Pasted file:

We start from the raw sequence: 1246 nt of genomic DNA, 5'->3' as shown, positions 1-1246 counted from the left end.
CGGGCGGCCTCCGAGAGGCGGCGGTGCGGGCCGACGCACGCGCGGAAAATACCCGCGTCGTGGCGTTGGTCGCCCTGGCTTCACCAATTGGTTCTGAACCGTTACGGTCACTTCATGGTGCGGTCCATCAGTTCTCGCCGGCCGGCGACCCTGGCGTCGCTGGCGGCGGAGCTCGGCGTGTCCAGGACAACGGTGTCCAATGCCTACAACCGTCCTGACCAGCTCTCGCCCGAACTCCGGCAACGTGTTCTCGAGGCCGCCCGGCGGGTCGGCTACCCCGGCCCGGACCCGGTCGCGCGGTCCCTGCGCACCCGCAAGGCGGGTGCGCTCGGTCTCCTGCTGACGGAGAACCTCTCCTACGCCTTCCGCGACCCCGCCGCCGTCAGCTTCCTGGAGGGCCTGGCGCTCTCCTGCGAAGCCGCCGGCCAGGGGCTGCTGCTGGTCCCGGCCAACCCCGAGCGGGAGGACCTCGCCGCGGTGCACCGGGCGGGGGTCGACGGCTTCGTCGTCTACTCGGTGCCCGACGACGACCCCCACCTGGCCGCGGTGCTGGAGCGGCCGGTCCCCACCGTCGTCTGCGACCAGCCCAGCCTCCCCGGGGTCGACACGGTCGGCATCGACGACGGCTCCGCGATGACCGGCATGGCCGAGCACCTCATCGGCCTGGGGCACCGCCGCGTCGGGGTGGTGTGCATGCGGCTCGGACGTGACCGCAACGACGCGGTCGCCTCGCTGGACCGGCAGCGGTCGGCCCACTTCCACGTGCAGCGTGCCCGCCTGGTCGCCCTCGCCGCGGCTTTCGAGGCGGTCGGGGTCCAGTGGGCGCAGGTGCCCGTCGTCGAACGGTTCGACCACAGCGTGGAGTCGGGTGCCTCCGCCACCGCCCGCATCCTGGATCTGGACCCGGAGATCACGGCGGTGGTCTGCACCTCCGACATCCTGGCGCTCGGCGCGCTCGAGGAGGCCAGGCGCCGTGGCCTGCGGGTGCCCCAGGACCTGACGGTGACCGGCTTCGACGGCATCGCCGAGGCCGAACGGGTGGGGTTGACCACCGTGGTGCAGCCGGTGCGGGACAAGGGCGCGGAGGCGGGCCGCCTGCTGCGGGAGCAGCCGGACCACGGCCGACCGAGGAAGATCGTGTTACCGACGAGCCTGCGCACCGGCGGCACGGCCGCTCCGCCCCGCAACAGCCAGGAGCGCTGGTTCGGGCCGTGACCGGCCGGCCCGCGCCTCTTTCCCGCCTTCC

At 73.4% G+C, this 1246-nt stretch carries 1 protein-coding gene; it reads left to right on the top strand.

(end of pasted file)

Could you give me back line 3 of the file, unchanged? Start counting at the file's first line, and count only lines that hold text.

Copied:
At 73.4% G+C, this 1246-nt stretch carries 1 protein-coding gene; it reads left to right on the top strand.